How do I winterize banana trees in North Carolina?

Discussion in 'Outdoor Tropicals' started by probst, Nov 2, 2009.

  1. probst

    probst Member

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    hampstead nc
    Hi - I'm new to this forum and would appreciate your help. I have banana trees in my back yard garden and am unsure how I should winterize them. Any help will be appreciated.
    Thanks
     
  2. The Hollyberry Lady

    The Hollyberry Lady New Member

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    Location:
    London, Ontario, Canada (Zone 5b)
    I'm pretty new to growing banana myself and hopefully "Gros Michel" and "Lorax" will join this thread soon, and offer their expertise ~ but I am pretty sure you must dig up the corm and pot it up over Winter. It will have to be brought inside for protection.

    What kind is it, though? If it is a musa basjoo, it may well be fine left in the ground...

    : )
     
  3. Gros Michel

    Gros Michel Member

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    If you could identify the variety of banana as well as your hardiness zone it would be easier to give a more accurate answer. Also, is it your goal to produce edible fruit or just keep the plant alive?
     
  4. probst

    probst Member

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    I'm not sure what kind banana tree it is. I know that it bears edible fruit.
    thank you for any help.

    Probst
     
  5. Gros Michel

    Gros Michel Member

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    Assuming you are in zone 8 (meaning your average winter lows are between 10 and 20 F) if you want to give your plants the best chance to bear fruit I would consider wrapping the psuedo stem with an insulating fabric , and or providing a very thick layer of mulch around the base of the plant. You could even cut the plant down to a manageable height ( don't be afraid to cut right through the "trunk"( psuedostem) , mulch heavily and cover with a tarp for the coldest months. This is what growers of M. Basjoo and M. Sikkimensis for example do to protect these ornamentals in colder climates. Posting a picture of the plants may help with identification.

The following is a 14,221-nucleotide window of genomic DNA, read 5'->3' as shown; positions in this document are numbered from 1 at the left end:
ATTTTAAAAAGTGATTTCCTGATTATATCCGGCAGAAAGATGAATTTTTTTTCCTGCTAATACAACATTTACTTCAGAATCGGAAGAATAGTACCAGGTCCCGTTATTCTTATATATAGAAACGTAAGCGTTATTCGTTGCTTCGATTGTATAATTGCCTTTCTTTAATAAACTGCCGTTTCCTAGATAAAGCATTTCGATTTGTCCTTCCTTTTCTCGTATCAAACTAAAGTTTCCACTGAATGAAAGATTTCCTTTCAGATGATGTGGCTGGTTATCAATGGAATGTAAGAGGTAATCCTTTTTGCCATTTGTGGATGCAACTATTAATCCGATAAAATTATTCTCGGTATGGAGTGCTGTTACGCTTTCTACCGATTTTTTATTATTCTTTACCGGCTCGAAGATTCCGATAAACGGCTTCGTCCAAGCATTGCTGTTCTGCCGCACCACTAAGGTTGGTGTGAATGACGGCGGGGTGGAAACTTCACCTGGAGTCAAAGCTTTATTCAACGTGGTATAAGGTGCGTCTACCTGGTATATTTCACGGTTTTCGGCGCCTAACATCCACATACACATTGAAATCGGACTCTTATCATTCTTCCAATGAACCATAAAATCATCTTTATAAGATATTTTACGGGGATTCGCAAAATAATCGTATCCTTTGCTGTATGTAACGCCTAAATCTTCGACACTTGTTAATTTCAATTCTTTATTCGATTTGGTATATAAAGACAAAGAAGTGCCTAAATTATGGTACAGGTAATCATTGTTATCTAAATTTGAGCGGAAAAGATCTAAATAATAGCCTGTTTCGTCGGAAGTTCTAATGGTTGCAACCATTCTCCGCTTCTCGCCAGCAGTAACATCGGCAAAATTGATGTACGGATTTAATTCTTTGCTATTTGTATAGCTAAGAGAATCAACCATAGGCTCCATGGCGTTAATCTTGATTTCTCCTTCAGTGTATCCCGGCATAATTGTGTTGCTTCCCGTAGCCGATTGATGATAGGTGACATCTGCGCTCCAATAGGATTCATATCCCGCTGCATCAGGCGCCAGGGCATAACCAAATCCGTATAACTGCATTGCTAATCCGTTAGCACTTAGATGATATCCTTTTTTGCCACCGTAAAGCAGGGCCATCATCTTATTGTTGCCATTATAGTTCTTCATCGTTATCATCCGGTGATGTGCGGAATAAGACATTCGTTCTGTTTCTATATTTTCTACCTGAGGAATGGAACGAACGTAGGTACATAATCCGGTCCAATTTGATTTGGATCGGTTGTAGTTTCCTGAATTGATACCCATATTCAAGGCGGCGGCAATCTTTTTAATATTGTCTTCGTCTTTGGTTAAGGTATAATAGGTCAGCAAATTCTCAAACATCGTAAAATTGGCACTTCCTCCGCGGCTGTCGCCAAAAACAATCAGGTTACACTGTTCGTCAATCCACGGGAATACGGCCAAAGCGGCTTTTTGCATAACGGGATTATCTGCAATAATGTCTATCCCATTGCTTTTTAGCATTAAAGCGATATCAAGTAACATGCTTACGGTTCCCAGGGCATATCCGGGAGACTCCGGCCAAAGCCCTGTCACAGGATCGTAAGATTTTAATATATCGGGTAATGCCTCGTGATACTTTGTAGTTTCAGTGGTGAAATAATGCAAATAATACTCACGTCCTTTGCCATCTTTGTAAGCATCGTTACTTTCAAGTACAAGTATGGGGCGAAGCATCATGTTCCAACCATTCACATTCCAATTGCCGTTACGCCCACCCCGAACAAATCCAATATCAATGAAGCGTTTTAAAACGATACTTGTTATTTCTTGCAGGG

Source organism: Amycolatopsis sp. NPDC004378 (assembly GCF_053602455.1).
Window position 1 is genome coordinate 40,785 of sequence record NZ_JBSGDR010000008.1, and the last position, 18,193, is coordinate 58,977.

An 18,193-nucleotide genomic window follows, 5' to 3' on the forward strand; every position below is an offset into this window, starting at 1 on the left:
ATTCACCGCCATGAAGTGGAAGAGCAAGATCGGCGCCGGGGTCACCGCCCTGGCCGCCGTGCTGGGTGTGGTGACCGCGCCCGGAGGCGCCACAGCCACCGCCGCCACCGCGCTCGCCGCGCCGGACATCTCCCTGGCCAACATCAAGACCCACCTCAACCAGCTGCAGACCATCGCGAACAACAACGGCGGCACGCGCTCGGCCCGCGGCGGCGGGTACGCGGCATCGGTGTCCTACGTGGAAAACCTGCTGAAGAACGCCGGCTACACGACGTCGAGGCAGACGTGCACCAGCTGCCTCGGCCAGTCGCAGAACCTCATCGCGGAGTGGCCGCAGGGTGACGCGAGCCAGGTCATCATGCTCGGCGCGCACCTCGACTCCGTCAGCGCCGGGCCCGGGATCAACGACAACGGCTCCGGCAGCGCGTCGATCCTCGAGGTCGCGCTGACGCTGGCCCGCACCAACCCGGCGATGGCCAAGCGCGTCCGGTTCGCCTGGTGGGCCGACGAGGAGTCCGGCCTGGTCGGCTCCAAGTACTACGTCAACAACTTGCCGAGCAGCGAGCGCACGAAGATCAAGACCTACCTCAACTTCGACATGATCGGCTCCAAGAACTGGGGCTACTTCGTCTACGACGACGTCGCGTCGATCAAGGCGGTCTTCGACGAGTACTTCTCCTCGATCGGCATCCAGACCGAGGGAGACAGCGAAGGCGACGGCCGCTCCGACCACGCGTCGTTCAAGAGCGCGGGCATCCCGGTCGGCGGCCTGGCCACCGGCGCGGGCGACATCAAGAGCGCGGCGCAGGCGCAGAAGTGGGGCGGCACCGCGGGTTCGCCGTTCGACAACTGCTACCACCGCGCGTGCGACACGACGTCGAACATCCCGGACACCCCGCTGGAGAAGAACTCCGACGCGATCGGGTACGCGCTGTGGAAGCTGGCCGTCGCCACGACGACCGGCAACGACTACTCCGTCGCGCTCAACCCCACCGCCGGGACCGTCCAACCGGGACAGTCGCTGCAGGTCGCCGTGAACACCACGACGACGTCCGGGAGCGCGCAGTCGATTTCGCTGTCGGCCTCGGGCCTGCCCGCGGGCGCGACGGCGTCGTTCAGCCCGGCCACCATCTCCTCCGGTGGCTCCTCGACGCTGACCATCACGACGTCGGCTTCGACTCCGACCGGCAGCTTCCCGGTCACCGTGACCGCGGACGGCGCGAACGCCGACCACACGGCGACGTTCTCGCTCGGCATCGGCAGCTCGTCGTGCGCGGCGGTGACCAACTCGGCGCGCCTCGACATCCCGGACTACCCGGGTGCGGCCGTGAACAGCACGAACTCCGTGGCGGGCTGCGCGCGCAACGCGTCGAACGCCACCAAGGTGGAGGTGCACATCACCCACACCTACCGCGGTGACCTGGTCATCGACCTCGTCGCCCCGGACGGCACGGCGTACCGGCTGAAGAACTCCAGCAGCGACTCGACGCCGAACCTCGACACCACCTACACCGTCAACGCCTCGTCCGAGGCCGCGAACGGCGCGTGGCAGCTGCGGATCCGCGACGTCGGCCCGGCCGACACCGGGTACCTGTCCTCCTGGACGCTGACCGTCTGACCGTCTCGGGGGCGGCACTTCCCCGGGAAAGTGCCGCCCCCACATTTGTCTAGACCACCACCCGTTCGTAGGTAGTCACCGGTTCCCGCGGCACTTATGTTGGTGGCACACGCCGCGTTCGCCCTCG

6. jpasquini

    jpasquini Active Member 10 Years

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    We had a mini-golf course here in town (Springfield, IL) that had banana trees for many years in a row.
    What I heard they did was they left the roots in the ground, grafted the trees off at about 6" from the ground in V's and then covered the roots in mulch so they didn't freeze.

    The rumour was they kept the shafts indoors in their basement and then reattached them in the spring by 'plugging them back in' and staking, but I never talked to them personally or saw them do it. It was all a very interesting story. But the trees most certainly were there, year after year and quite large.
    May be all hearsay and nonsense, but if it helps, so be it.
     
  7. lorax

    lorax Rising Contributor 10 Years

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    I definitely wouldn't advise the v-grafting method.... Sounds pretty dodgy to me, since while bananas can be grafted it is very very difficult to get them to heal properly and without infection. Kind of like trying to graft grasses.

    Gros Michel has given excellent advice on how to overwinter for Z8. I'll add that if cutting into the pstem freaks you out too much, you can also simply remove the leaves, and build extruded polystyrene (styrofoam) boxes to go around the pstems. Wrap the pstems in burlap or freeze cloth, then place the boxes around the pstems and fill these with dry mulch and cap it all off with a final chunk of EPS. This way, even if you get high winds or a harsh winter, they're well protected. With bananas outdoors in northern climes, I'm always one for a bit of overkill in winter protection.
     
  8. jpasquini

    jpasquini Active Member 10 Years

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    Too bad they (the golf course) closed down quite a long time ago. They did that way back when I was a teenager. Whatever they did worked! Its definitely possible.
    They are an unusual sight in our neck of the woods. So as you can imagine, the town was talking lol.
     
  9. Gros Michel

    Gros Michel Member

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    It seems likely that the rumors were just that. More probable is that the plants were stored bare root. Dug up and placed in a cool basement or other area that doesn't freeze some banana varieies will reliably come back and pretty much start where they left off with the short season advantage of increased initial height. "Orinoco" is a good candidate for this type of overwintering in a colder area.
     

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